Raising the yield potential of wheat to feed the world

Feeding the world’s growing population is one of society’s greatest challenges. The AARNet network connects Australian scientists to global interdisciplinary research efforts addressing threats to food security.

Australian scientists are contributing to developing plants that are able to efficiently obtain the resources provided by nature and by farmers, particularly in harsh and changing environments, to generate greater yields.

For example, wheat is one of the most important staple crops, providing a fifth of the daily calories in human diets.

Raising the yield potential of wheat

Australian Research Council (ARC) Centre of Excellence in Plant Energy Biology researchers at the Australian National University, University of Western Australia and University of Adelaide are participating in a project to address a key component of a global future food security solution by attempting to increase the energy efficiency of wheat.

This research forms part of the International Wheat Yield Partnership (IWYP) plan, a collaboration between G20 nations, to raise the genetic yield potential of wheat by up to 50% by 2020.

ARC Centre of Excellence for Translational Photosynthesis researchers and scientists from the International Maize and Wheat Improvement Centre in Mexico are also part of the team that is exploiting the energy systems of wheat plants to dramatically improve their yield.

They are using a novel approach that combines cutting-edge molecular techniques with traditional breeding to raise the genetic yield potential of wheat to address global food security.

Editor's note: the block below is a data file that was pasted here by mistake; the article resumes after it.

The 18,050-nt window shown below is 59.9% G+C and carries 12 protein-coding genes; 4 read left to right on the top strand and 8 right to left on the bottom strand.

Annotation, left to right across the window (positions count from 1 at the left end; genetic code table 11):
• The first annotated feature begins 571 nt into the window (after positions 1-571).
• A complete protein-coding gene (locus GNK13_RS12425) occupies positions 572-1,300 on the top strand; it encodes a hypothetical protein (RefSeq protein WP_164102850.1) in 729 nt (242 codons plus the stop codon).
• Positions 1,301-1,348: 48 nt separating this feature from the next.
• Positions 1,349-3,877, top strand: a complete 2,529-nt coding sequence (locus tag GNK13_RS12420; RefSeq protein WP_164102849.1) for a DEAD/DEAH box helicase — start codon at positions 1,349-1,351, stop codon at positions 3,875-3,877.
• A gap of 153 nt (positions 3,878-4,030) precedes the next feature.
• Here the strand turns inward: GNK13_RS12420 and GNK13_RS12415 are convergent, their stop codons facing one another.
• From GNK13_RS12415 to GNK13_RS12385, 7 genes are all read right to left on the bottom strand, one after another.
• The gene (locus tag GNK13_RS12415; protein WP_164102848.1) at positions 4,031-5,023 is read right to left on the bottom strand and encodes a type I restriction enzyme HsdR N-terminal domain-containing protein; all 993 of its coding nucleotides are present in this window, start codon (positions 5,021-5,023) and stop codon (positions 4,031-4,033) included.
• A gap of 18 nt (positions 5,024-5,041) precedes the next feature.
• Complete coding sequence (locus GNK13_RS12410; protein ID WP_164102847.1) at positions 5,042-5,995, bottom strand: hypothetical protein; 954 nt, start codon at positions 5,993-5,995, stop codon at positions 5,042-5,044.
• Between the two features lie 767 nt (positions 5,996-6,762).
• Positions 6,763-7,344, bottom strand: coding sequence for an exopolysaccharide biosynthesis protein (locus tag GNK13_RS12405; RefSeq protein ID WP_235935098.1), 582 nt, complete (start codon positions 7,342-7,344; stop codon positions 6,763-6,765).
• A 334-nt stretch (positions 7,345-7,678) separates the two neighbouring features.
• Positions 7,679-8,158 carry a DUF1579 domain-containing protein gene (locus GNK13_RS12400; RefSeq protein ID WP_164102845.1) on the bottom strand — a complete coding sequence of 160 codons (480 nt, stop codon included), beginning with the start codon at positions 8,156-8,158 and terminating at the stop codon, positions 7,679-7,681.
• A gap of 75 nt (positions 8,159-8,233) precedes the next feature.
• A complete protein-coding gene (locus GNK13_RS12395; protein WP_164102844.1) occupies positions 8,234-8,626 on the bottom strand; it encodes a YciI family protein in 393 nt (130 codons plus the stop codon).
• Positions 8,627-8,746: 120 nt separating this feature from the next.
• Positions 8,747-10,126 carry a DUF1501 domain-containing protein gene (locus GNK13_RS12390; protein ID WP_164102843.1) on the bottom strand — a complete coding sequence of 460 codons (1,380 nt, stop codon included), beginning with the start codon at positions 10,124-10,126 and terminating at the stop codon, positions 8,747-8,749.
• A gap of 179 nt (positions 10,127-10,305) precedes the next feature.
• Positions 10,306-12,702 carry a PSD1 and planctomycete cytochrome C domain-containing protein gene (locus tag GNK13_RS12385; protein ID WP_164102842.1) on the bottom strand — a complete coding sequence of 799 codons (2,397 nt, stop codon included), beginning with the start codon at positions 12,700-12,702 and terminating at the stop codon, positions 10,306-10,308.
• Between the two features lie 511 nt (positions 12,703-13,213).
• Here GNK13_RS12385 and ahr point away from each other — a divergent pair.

Connecting researchers across the globe

AARNet’s trans-Pacific interconnection to the global network of research and education networks removes the barrier of distance for researchers working on the IWYP project and other collaborative initiatives.

“With the world’s population estimated to reach 9.6 billion by 2050, making staple foods – wheat, grains and rice – higher yielding, more resilient to climate variability and also more nutritious is vital.

“We can’t delay. Collaboration on a global scale is needed to have those three producing the bulk of the food in the world, or there’ll be problems,” said researcher Professor Barry Pogson from the ARC Centre of Excellence in Plant Energy Biology and Chair of the Global Plant Council.

The Centre’s international partners also include the Max-Planck Institute for Molecular Plant Physiology in Germany and the Salk Institute for Biological Studies in the United States, among other leading research organisations worldwide. These partners share the aim of improving the sustainable productivity of plants to help meet the world’s demand for food into the future.

Published: 11/2016

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